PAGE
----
HALIFAX – Atlantic Canadians are being gouged by gas price regulation, according to a new study from a Halifax-based think-tank.

The privately funded Atlantic Institute for Market Studies, which has expressed its disapproval of the policy in the past, concluded that regulation is estimated to cost consumers from .31 cents per litre in Nova Scotia to a high of 1.54 cents in P.E.I.

In Nova Scotia, the additional cost is .51 cents, while Newfoundland registers at 1.31.

As of Feb. 1, the study says, Atlantic Canadians have paid more than $155 million extra for gasoline since regulation began in each province.

Most of that money – $63 million – was paid in Prince Edward Island, where regulation has been in effect for 18 years. New Brunswick and Nova Scotia have had regulation since July 1, 2006. Newfoundland introduced the policy in October 2001.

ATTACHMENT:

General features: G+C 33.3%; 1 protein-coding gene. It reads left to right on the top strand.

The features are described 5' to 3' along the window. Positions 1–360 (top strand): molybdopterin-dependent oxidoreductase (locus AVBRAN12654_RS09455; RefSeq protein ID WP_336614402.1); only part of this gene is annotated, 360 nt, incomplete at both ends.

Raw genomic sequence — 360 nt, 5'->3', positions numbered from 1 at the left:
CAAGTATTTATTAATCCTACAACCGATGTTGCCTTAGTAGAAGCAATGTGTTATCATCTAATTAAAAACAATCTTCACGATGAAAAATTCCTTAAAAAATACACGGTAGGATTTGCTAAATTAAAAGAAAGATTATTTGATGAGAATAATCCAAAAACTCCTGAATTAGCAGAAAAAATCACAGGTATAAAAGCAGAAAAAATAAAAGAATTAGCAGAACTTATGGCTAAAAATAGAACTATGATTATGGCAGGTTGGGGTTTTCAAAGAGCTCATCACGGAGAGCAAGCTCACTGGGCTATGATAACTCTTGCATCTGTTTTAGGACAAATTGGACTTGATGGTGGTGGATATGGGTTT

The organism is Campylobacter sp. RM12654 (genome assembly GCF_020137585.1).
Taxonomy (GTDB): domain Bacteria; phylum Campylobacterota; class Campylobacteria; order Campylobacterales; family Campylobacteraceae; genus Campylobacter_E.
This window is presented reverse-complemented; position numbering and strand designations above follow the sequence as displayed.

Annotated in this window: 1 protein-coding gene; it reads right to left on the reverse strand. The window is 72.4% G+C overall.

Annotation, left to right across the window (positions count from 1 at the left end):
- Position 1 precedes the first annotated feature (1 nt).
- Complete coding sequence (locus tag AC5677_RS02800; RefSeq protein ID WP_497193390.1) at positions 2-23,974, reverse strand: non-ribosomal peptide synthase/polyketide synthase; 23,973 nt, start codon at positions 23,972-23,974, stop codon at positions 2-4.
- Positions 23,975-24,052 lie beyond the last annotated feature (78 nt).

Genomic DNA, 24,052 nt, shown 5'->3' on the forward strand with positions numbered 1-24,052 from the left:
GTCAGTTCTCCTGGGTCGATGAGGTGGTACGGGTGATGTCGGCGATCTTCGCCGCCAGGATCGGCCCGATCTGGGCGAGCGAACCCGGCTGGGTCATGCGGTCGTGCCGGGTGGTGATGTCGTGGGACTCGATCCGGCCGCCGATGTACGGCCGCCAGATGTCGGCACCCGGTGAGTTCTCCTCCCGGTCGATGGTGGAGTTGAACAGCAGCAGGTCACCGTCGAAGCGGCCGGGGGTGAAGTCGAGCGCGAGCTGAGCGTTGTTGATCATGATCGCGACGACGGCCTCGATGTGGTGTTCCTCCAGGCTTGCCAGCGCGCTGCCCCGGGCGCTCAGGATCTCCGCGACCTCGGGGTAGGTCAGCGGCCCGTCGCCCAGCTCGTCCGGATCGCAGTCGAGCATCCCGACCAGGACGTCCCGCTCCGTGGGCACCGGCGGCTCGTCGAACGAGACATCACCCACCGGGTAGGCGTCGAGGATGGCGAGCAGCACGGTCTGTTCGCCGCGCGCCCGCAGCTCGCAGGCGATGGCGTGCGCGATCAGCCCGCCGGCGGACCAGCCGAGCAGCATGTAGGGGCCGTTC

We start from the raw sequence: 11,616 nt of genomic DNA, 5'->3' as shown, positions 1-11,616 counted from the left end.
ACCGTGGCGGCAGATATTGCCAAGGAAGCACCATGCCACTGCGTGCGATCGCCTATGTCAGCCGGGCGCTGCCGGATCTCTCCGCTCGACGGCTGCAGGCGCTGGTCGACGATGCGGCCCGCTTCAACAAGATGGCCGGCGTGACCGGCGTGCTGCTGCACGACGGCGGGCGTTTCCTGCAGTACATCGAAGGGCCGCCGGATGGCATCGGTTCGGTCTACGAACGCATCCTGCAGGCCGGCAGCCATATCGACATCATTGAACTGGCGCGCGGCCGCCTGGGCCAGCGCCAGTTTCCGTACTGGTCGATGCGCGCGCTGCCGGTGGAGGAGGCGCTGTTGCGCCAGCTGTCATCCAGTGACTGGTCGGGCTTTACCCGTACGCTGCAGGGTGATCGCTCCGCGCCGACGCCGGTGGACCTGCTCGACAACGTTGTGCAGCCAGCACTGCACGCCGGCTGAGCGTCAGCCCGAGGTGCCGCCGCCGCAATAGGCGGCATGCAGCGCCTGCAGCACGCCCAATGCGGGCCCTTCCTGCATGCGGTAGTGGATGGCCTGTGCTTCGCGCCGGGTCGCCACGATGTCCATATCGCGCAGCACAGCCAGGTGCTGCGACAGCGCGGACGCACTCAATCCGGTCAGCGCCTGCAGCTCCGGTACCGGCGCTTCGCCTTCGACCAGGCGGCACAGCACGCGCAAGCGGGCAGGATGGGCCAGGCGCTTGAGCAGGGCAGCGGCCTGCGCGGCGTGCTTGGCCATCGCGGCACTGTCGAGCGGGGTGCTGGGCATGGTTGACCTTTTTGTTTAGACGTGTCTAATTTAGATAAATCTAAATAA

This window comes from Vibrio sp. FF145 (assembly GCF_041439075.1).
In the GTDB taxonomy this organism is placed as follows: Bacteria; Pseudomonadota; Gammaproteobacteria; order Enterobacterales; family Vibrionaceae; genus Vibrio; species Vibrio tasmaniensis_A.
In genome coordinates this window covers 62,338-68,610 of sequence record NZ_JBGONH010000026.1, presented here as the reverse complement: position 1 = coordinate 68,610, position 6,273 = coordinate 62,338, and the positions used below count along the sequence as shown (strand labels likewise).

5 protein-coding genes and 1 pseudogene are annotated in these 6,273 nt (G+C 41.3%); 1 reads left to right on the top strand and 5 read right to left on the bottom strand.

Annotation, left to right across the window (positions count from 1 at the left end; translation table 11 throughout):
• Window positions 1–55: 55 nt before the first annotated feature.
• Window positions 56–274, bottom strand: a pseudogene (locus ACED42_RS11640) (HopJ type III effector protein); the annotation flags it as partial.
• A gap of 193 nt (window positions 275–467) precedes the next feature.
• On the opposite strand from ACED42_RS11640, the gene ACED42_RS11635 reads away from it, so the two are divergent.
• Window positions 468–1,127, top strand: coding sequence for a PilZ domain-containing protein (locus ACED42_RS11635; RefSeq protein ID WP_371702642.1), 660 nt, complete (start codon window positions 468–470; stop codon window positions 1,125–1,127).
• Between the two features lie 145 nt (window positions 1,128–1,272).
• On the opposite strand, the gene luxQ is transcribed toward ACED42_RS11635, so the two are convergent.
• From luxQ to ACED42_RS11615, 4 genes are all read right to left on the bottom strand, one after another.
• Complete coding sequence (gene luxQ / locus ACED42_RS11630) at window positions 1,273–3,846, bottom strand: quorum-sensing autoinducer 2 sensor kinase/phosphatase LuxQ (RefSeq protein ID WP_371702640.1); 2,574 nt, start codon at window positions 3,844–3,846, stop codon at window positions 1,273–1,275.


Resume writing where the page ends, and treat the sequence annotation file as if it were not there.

In each province the legislation was brought in to prevent prices spikes, the kind that routinely left motorists infuriated before long weekends in the summer. Gas price regulation, in general, doesn’t guarantee lower prices, but it does stabilize them.

“The only thing (we) know for sure is that we, as consumers, pay more for gas than we would without regulation,” said Charles Cirtwill, executive vice-president of the Atlantic Institute for Market Studies.

Dale Madill, a spokesman for Service Nova Scotia, said the institute is ideologically opposed to regulation.

“They have constructed a model with numbers that support that position. I wouldn’t expect anything else,” he said. “Whether it stands up to scrutiny is something we don’t know yet, but over time we will find out.”

Last November, the Nova Scotia government released a report that concluded gas price regulation was working as it should, stabilizing prices and helping rural gas stations survive.

The study, conducted by consulting company Gardner Pinfold, said regulation was costing the average motorist about $1 a month.